> choke (except for the cheapass / ignorant "engineers" that do them without
> chokes... eugh...).
>
> Tim
>
> --
> Deep Friar: a very philosophical monk.
> Website:http://webpages.charter.net/dawill/tmoranwms- Hide quoted text -
>
> - Show quoted text -

Guy, I think you have miss understood what I was asking, probably my
long winded explanation… Sorry…

Joel thanks,

Your reply made sense to me. I hadn’t thought of the possibility of
two drive circuits like a split primary mains transformer.  I thought
I’d always understood dot notation until I came across some lecture
notes from MIT (Massachusetts institute of technology) where the
current directions didn’t make sense when applied to forward or fly
back circuits.

I last studied magnetic’s back in the early 90s, so just wanted to be
sure I wasn’t loosing my mind!!

Your response was very helpful, thanks again!

James,

I take your point about downloading “mystery files” But as Tim said it
was a JPG so no virus issues. Sorry for being critical but you looked
at it and I have managed to get a good answer; so I shall not be
restricting myself to ASCII drawings in the future!

Engineers like diagrams! Why not move with technology, throw caution
to the wind and give a video clip in future! Engineers communicate in
diagrams so why not on line?

Bob, I agree with what you have said, thanks!

Thanks all again,

Reggie.




Re: Transformer dot notation - James Arthur - 2008-06-12 17:41:00

Tim Williams wrote:
> "James Arthur" <b...@verizon.net> wrote in message 
> news:GtW3k.46590$bs3.22826@trnddc07...
>>> http://www.adrive.com/public/5040381aef1a269de9465a441db0e5f92b0d4fc6e747d7fa93d0fcaf3c71e8dd.html
>> That's a lot of words, a splash ad site, and a mystery
>> download.
> 
> Mystery?  It's a JPG, like the man said.  I'm viewing it in L-View Pro right 
> now.  I'm supposing you did too...

Nope.  I saw a bunch of ads & didn't care to click any further.

A courteous stranger ought not require of us our trust and
inconvenience in addition to our advice. Besides, ASCII art means
these things get archived, for future seekers.


>> Here's a diagram to help you along (fill in the details):
>>
>>                 T1       D1
>>   Vcc>--------.     .----|>|---+----> Vout
>>              o ) || ( o        |
>>                ) || (         C1
>>                ) || (          |
>>                ) || (         ==>>           .---'      '---.    GND
>>     Q1    |              |
>>         |/              ==>>     ----|               GND
>>         |>.
>>           |
>>           |
>>          ==>>          GND
> 
> The transformer is backwards for such a flyback converter.  But that doesn't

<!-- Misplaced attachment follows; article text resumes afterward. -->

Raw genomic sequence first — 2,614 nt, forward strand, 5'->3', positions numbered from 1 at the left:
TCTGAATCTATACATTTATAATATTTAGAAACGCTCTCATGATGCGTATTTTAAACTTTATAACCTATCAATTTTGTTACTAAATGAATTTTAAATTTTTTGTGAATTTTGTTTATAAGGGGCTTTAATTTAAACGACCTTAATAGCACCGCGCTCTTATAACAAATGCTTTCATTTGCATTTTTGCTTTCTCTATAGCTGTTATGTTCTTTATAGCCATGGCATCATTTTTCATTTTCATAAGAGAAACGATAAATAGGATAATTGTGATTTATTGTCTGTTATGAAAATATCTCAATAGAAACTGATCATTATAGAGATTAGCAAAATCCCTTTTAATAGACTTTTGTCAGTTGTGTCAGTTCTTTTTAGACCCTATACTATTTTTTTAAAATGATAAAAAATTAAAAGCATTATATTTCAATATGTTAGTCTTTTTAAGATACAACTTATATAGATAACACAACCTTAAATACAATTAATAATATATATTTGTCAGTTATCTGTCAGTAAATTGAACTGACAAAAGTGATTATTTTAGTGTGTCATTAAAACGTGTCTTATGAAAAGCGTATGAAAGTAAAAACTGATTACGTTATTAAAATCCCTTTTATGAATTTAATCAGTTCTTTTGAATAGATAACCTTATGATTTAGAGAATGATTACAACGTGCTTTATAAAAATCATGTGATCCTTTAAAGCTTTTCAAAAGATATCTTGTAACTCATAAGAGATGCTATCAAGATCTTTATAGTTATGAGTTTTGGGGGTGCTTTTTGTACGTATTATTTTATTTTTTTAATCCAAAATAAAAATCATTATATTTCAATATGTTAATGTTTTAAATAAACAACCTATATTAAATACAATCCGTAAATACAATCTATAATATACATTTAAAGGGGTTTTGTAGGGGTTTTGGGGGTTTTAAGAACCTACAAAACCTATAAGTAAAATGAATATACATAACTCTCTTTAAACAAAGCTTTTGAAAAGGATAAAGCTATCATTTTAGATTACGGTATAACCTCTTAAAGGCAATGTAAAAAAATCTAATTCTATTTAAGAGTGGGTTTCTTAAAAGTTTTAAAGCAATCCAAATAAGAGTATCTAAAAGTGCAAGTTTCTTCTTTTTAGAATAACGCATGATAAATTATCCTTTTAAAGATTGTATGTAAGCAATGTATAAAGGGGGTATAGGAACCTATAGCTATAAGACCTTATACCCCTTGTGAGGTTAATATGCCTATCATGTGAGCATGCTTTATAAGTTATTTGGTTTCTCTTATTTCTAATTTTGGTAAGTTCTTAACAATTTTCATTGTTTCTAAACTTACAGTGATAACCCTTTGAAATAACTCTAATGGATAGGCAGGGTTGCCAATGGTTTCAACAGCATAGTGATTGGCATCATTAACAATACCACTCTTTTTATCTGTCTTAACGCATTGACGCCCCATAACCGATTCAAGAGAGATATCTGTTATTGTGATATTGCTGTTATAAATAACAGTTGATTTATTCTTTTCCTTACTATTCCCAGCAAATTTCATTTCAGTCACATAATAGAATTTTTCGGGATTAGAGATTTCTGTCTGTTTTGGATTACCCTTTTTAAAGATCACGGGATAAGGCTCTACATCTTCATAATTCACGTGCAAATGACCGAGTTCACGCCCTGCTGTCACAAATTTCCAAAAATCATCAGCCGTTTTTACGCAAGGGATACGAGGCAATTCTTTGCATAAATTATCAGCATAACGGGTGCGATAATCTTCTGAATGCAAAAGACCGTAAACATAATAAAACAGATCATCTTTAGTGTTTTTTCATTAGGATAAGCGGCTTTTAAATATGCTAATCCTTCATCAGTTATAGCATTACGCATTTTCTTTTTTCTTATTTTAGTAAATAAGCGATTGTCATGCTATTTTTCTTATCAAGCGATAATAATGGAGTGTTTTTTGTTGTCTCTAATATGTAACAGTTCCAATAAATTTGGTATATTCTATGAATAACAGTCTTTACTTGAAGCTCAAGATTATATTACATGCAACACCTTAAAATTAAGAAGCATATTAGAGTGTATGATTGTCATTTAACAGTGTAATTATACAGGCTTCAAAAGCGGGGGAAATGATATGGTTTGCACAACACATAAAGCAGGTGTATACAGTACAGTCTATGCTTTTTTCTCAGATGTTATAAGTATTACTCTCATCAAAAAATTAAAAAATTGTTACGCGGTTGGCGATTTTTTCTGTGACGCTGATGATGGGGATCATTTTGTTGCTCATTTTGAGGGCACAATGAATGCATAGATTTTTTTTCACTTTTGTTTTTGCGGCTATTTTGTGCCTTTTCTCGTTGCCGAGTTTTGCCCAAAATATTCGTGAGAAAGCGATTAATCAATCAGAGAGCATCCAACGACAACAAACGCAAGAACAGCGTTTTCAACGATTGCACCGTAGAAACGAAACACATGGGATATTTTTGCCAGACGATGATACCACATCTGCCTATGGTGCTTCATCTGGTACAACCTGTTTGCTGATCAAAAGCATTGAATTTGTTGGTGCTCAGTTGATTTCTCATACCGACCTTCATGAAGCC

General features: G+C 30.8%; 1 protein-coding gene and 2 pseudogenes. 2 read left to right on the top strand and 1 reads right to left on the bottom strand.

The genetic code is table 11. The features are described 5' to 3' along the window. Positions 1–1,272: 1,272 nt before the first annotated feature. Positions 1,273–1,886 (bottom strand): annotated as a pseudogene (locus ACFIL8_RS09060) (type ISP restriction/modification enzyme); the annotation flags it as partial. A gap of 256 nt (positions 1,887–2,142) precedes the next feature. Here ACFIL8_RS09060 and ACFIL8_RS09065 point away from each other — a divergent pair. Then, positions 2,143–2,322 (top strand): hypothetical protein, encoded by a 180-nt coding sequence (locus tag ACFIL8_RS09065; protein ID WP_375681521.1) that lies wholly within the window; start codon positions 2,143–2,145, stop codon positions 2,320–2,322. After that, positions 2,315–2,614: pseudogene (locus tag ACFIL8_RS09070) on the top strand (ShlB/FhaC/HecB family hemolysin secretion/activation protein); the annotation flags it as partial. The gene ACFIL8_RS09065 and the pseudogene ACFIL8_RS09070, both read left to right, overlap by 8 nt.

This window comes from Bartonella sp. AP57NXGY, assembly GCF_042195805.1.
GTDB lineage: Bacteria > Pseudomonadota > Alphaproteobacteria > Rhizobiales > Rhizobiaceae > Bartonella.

> matter, because he drew a forward converter, which uses two diodes and a 
> choke (except for the cheapass / ignorant "engineers" that do them without 
> chokes... eugh...).
> 
> Tim

Umm, that's a forward converter, which is what the OP meandered on about.

True, it could use a catch diode and an extra inductor if the OP really 
meant "forward converter," but I wasn't sure.

Since description was lacking, I offered a compromise meant as a 
starting point--one which would adapt easily to suit either case--and a 
gentle intro to ASCII art in the bargain. "Fill in the details" was 
supposed to encourage the OP to modify it to his purpose.

Cheers,
James Arthur

Re: Transformer dot notation - James Arthur - 2008-06-12 18:27:00

reggie wrote:
> On 12 Jun, 06:30, "Tim Williams" <tmoran...@charter.net> wrote:
>> "James Arthur" <bogusabd...@verizon.net> wrote in message
>>
>> news:GtW3k.46590$bs3.22826@trnddc07...
>>
>>>> http://www.adrive.com/public/5040381aef1a269de9465a441db0e5f92b0d4fc6...
>>> That's a lot of words, a splash ad site, and a mystery
>>> download.
>> Mystery?  It's a JPG, like the man said.  I'm viewing it in L-View Pro right
>> now.  I'm supposing you did too...
>>
>>
>>
>>
>>
>>> Here's a diagram to help you along (fill in the details):
>>>                 T1       D1
>>>   Vcc>--------.     .----|>|---+----> Vout
>>>              o ) || ( o        |
>>>                ) || (         C1
>>>                ) || (          |
>>>                ) || (         ==>>>           .---'      '---.    GND
>>>     Q1    |              |
>>>         |/              ==>>>     ----|               GND
>>>         |>.
>>>           |
>>>           |
>>>          ==>>>          GND
>> The transformer is backwards for such a flyback converter.  But that doesn't
>> matter, because he drew a forward converter, which uses two diodes and a
>> choke (except for the cheapass / ignorant "engineers" that do them without
>> chokes... eugh...).
>>
>> Tim
>>
>> --
>> Deep Friar: a very philosophical monk.
>> Website:http://webpages.charter.net/dawill/tmoranwms- Hide quoted text -
>>
>> - Show quoted text -
> 
> Guy, I think you have miss understood what I was asking, probably my
> long winded explanation… Sorry…
> 
> Joel thanks,
> 
> Your reply made sense to me. I hadn’t thought of the possibility of